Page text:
How to read a privacy policy and what to look for

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At Help Desk, we read privacy policies so you don’t have to.

What if you really wanted to?

We do our best to review the privacy practices of the apps, websites, and devices you use most. Recently, we did extensive research on tax software, hospital registration programs, and mobile carriers. But keeping track of companies’ privacy habits is an uphill battle. Last month, personal tech columnist Geoffrey A. Fowler tried to read all of the apps’ privacy policies on his phone. He added up to 1 million words – twice the length of “War and Peace”.

This week, a Help Desk reader wrote in asking for advice on how to scan a privacy policy for the most important points and quickly assess a company’s commitment to keeping it secure. This way, she can rate the apps and sites she uses rather than waiting for someone else to.

Jen Caltrider, lead researcher at Privacy Not Include — a rating system for apps and gadgets from the nonprofit Mozilla Foundation — unpacks privacy policies for a living, she said, and she has it all. a bunch of tips. I’ve read quite a few privacy policies, and I always start with the same checks.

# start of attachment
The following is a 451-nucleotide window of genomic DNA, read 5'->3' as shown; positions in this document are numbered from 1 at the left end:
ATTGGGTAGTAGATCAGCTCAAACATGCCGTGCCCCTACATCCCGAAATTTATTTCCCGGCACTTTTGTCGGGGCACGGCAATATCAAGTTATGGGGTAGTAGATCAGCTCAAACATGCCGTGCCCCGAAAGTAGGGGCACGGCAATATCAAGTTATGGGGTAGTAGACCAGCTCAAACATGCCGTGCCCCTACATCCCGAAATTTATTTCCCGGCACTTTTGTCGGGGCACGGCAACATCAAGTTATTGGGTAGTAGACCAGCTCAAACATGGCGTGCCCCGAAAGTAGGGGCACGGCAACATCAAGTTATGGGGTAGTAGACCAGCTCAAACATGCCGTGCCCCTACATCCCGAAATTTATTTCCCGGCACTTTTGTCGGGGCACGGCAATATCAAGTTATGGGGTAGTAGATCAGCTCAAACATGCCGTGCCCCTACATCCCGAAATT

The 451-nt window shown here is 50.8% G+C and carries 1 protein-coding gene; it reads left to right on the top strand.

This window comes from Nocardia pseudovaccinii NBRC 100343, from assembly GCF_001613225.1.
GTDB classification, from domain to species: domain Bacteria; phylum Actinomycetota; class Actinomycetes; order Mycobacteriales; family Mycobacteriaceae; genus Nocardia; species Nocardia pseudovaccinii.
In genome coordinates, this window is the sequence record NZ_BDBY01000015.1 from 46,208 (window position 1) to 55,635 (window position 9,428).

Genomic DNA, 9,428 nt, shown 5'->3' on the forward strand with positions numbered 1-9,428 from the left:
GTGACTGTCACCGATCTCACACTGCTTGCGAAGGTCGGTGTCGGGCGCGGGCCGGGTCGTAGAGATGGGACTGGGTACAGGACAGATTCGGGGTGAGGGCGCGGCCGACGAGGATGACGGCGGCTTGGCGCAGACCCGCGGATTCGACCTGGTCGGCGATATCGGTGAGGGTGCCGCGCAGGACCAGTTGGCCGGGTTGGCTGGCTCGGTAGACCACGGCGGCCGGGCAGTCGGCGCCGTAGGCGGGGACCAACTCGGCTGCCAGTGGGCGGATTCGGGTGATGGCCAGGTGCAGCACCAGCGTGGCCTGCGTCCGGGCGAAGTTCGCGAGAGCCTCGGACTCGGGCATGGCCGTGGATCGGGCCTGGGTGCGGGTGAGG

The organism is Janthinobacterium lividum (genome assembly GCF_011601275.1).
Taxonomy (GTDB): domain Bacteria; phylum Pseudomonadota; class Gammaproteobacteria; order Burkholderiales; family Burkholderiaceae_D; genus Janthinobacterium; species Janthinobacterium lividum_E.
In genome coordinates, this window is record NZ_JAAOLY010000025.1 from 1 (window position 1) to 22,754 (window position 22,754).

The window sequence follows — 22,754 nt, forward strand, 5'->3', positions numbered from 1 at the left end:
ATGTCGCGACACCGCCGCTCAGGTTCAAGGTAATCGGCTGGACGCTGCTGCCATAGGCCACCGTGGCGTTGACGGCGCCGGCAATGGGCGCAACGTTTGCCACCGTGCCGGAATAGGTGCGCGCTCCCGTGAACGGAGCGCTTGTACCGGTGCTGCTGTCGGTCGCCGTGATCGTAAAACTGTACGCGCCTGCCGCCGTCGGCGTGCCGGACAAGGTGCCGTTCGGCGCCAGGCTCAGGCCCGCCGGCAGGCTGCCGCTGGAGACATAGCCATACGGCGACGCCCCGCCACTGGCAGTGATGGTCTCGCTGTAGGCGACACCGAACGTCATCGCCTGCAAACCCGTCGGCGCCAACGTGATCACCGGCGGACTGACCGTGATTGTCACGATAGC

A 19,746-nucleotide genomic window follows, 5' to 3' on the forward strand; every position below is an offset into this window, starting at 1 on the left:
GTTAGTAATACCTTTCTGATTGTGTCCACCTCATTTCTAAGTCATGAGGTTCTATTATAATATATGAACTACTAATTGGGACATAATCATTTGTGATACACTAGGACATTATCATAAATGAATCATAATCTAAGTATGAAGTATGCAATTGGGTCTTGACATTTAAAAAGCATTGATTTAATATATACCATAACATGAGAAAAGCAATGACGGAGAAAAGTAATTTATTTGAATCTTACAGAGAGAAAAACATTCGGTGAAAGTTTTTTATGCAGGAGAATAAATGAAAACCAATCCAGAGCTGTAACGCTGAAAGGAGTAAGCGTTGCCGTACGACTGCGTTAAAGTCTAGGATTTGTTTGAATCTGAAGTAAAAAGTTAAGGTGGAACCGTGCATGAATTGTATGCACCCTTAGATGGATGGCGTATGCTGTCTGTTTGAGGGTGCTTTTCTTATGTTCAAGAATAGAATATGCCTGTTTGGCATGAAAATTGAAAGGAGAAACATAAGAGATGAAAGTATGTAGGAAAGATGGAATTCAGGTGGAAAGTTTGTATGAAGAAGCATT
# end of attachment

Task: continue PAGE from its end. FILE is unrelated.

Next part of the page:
Keep in mind: We don’t need to become experts in the intricacies of long and confusing legal documents to earn our right to confidentiality. The burden of privacy should fall on the companies that build the the technology — not the people using it, privacy advocates say.

“If you’re reading a privacy policy and feeling lost and confused, you’re not alone,” Caltrider said. “These documents are written by lawyers for lawyers. They confuse me and I read them all the time.

That said, here is your official guide to browsing privacy policies. If your eyeballs start bleeding, feel free to email me and we can sympathize.

The first step in evaluating a privacy policy is to find it, and unfortunately, companies don’t always make it easy.

For apps, the easiest way is to find their listing in the Apple or Google app store and follow the link to the developer’s privacy policy. For websites, look at the bottom of the web page for a small linked text that says “privacy” or “privacy policy.”